He was just tying back his loose hair when booted footsteps on the metal tile announced the arrival of their conquering overlord. Barton pulled back the curtain from the corridor, and Noventa entered before him, ducking his head at the sight of the two Preventers awaiting him. Zechs did not return the courtesy; he stood rigid as a post, his hands clasped tight behind his back, his head level. There were no greetings, no formalities. There was silence, lingering as if it were too heavy to be moved, queasy and angry.
In person, Noventa looked even more like his martyred uncle. His beard was trimmed and neat, but still dark with youth. He had the same hawk-like nose and eyes with their heavy brows, a lean and handsome man who looked like the scion of tradition and genteel breeding. Looking at him, it occurred to Zechs, not without an attendant sense of irony, that though they looked nothing alike, they were hardly very different men.
Noventa was the one who broke the icy stand-off. “Agent Merquise,” he said flatly. "I was explaining to Doctor Barton that I have a medical officer in my company who is very interested in your progress. If you have a detailed summary, I will convey it to her."
"Her who?" Sally asked.
Barton and Sally both had come to stand by Duo’s bed, where Zechs himself had taken stance. They made a tight group of compatriots, clustered around the softly glowing screens with their incomprehensible data, and their fallen comrade, hidden behind their backs. Unconsciously or otherwise, they presented Noventa a united front. Zechs was not unaware of it, but knew it likely looked like the childish spite it was. Noventa and his armed fleet outside held all the power here, and it didn't need to be repeated. To his credit, if Zechs could call it that, Noventa at least made no move to counter them, not even in his posture or his proximity. He maintained a strict distance from them, an emissary and nothing more.
"Doctor Lena Matwari,” he informed them. “She is a specialist in epidemiology."
And, apparently, suspect in her political leanings. Barton complained immediately, and Sally, too, muttered out her scepticism. “She's a tenured think-tanker,” she explained to Zechs in an aside that was not quite quiet enough to miss its mark in the man watching their every shift. “She made a name on television giving analyses she wasn't qualified to deliver. Three different virus scares out of that woman.”
“You have to be kidding,” Barton overrode them. “You expect her to do what, exactly? Come up with the cure that we can't? She has no cred, and even if she did I still wouldn't let her within fifteen yards of Duo, because she hates colonials and she doesn't shy from sharing. She didn’t even board with you to see for herself. Why risk getting spored on by a Spacer when you can make judgments from on high without ever seeing the patient?”
Even from Barton, that vitriol surprised him. So did the heat furiously suppressed in Barton’s flat stare. It was the first thing that warmed him to the young man.
“You can think of no reason to have your finds verified by an outside authority?” Noventa rebuked him.
“Sure. Bring one and we'll get started.”
“Agent, your ire is understandable, but it will not help matters.”
“Trowa,” Sally said, at the same time. “Please.”
Zechs was abruptly exhausted. It was mental, emotional. The sniping wasn't going to improve anything.
Trowa broke in again, a little too sharply, but sharply on point. “It would be a shitty biological weapon. It took seven months to progress to this point. It's curable.”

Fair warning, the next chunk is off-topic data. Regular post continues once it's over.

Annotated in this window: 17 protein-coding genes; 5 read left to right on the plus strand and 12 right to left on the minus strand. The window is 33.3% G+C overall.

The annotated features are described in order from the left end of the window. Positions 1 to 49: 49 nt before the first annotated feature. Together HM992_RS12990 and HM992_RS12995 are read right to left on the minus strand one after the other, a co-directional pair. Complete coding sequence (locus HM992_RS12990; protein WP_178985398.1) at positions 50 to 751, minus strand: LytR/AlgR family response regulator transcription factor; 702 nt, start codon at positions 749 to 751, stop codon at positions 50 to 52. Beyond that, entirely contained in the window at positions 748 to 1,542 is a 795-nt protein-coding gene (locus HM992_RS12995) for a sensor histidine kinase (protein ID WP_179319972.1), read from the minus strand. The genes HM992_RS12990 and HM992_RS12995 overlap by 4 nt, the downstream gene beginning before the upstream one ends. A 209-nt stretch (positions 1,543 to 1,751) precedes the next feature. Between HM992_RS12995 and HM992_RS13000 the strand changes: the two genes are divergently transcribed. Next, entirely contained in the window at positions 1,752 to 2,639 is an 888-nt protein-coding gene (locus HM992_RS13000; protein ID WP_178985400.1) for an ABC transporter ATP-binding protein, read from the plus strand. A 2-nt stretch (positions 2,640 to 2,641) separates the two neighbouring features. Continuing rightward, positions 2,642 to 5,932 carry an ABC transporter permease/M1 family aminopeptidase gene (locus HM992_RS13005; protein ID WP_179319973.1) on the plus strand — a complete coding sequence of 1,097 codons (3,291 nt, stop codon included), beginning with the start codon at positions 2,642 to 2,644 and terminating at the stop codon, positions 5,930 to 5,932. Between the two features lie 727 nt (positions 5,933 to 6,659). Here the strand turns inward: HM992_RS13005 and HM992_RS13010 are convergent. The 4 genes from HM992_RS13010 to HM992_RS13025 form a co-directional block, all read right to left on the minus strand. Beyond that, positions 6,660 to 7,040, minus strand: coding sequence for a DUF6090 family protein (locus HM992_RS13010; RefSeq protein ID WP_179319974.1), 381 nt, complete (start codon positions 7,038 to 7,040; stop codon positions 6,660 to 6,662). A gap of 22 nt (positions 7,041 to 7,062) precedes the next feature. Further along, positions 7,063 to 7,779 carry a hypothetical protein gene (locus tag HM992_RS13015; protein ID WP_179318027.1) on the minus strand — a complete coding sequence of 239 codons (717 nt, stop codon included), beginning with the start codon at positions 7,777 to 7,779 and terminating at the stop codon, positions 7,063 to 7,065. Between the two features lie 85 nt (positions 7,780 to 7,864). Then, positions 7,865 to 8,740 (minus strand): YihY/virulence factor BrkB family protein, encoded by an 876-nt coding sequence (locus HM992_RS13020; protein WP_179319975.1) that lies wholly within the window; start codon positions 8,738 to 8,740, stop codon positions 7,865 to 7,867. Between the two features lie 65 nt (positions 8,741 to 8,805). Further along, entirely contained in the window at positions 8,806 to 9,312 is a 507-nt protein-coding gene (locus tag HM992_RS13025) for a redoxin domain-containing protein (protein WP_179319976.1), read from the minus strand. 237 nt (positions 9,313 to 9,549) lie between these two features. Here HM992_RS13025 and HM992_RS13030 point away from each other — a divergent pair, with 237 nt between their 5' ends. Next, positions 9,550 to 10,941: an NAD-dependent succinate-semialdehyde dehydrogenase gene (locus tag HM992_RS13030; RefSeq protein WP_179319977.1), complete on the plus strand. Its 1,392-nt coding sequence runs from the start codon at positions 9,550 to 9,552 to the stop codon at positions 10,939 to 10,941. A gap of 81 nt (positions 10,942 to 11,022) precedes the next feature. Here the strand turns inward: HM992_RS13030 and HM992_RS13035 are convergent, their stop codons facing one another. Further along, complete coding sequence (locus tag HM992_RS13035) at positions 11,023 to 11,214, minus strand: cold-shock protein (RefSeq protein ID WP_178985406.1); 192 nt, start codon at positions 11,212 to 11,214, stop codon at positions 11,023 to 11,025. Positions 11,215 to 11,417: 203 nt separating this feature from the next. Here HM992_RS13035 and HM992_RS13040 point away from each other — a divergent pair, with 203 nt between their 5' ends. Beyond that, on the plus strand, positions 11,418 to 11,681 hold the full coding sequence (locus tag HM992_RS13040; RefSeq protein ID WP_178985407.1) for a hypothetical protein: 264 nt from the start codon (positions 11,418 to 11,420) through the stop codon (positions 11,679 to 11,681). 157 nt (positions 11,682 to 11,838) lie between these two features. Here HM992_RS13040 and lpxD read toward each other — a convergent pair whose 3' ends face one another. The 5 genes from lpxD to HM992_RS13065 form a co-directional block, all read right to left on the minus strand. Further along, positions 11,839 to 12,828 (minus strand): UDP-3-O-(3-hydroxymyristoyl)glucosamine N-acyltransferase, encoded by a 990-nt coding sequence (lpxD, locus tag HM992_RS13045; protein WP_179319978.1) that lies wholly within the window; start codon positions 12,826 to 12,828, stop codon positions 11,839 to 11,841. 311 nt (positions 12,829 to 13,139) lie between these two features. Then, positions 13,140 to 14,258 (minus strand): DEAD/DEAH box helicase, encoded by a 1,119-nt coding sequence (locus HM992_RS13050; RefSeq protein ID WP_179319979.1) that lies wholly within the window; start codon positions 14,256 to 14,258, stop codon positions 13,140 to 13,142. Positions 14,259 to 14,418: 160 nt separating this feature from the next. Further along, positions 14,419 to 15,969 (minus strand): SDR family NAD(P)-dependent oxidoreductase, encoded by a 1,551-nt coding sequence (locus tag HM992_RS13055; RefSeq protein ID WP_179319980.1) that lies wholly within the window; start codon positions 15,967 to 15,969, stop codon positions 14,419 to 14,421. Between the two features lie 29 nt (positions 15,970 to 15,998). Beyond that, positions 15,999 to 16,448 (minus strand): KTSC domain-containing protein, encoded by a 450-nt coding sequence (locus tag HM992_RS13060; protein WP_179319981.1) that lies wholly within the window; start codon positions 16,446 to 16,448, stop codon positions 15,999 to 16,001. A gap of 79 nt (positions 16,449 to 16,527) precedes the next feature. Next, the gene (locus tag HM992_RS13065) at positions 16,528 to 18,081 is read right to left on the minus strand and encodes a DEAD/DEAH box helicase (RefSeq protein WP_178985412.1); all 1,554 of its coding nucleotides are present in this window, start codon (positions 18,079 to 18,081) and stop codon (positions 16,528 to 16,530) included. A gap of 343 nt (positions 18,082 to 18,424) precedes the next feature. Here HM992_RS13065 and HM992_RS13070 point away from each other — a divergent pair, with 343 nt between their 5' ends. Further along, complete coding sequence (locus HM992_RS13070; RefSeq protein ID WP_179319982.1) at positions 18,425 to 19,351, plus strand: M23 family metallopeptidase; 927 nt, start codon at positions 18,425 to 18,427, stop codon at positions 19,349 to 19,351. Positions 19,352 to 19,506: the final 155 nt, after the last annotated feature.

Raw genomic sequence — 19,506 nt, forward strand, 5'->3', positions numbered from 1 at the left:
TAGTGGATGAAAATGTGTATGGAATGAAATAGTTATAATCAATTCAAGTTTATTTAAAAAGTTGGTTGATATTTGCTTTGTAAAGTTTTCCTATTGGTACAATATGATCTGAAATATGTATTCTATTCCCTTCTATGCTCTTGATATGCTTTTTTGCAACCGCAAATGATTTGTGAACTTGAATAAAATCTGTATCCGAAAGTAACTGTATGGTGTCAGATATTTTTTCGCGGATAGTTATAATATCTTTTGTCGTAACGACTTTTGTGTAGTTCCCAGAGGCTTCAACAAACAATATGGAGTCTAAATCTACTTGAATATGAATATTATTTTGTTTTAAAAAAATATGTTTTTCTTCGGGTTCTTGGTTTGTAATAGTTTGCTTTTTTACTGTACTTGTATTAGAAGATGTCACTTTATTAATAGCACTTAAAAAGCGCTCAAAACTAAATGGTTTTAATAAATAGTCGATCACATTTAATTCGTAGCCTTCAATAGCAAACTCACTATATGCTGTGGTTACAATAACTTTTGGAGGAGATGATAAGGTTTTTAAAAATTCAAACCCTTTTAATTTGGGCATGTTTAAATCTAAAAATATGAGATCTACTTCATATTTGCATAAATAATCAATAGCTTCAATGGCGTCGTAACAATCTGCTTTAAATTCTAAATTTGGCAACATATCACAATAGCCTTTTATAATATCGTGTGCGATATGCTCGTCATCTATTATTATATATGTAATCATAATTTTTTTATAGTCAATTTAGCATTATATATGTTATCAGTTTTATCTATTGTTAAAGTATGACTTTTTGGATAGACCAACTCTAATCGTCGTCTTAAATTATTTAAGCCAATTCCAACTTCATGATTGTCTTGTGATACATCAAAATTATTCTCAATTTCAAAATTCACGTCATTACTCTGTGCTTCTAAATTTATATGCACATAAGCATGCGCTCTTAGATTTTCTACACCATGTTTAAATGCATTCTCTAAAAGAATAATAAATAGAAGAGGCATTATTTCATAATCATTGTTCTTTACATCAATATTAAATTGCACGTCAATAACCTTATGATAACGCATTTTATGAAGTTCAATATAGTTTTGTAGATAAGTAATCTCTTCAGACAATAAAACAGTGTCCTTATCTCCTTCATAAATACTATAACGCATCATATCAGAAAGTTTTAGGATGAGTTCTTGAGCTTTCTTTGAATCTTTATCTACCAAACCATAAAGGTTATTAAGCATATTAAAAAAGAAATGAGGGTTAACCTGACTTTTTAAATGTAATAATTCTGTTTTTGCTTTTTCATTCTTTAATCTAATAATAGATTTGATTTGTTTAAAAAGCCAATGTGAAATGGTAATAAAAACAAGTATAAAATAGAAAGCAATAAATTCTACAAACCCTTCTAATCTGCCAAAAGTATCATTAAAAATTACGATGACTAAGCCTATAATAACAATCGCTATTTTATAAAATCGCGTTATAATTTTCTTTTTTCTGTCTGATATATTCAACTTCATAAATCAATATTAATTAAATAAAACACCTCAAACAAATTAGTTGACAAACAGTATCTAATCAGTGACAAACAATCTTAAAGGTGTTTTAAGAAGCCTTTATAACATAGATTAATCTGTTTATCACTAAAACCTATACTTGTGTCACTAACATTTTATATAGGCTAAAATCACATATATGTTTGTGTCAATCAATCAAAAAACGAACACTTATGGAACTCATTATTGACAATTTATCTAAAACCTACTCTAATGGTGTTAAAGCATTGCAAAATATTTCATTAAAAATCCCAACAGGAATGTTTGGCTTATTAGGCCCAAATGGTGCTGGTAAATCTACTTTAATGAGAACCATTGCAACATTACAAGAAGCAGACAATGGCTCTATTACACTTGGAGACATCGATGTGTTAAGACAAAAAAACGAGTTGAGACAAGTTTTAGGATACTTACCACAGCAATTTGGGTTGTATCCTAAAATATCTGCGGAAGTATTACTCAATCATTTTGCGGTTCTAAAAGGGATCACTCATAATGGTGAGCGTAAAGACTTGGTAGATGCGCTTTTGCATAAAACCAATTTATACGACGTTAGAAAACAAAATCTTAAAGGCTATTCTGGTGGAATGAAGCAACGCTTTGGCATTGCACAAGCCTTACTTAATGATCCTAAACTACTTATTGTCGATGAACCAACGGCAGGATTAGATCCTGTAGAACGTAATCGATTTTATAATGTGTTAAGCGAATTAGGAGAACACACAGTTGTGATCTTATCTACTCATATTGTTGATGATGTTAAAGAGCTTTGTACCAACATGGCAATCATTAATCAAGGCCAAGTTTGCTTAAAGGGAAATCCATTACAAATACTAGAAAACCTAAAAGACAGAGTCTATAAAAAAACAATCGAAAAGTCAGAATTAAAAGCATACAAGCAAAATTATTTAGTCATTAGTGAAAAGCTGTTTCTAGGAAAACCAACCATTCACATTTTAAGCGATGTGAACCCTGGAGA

Of course they'd bring a scientist who could study that, replicate it. But the mind couldn't even find it scandalous, even as his stomach turned over.
Noventa evidenced no guilt, but innocence would have been ludicrous in a man savvy enough to incite and lead a coup. “Then you've perfected the bacteriophages?” the man asked them. “That's good news.”
The two doctors glanced at each other. Sally was the one who answered. “I believe we're close,” she said. “We're nearly to the point of administering treatment.”
“Nearly?” Noventa seemed surprised. Perhaps it was genuine. Zechs knew nothing material about the man except that he was the nephew of a greater man. A man who, not unlike the Peacecrafts, had been sacrificed to begin a war. It surprised him how uncomfortable he found that comparison. He had long resented Treize's manipulations, though he had loved the man who had been a friend once, who had kept his secrets for two decades, and arranged for him to find the vengeance he needed for his family. Noventa might not be much different. He had spoken passionately about the war, not against it, as Zechs had expected, but in favour of it, or at least in favour of the results. The age of influence and money had corroded the democratic fabric of the Earth-Sphere, he had said famously, and in a strange turn of fate we have a military dictator to thank for bringing that corruption to its knees. No-one who spoke that honestly had time for artifice when all the cards were in his hand. Zechs began to feel easier about the man. There would be time for suspicion later, at any rate, once this ordeal was over, and he would have to focus on the coup. On fighting. On winning.
It was nightmarish, but at least it was far away. He didn't think he could deal with Duo and with a war at the same time.
Noventa, who possibly wasn't getting much more sleep than any of them, called an end to the provocation, anyway. "Would it be possible to see Agent Maxwell?" he said. There was just enough tone to create a question at the end of it, but he was not truly asking, and, as Sally had said, there was no reason or way to bar him.
Sally had Barton by the wrist now. She answered quietly. "Agent Maxwell will not be able to respond to you, General."
“I understand. I won't disturb him long."
Zechs had expected it to go that way. But Barton and Sally didn’t seem to expect what he did next, which was gesture for them to leave. Sally balked, which was nothing to the glare that promised death or worse he got from Barton. But he was firm, and they both obeyed.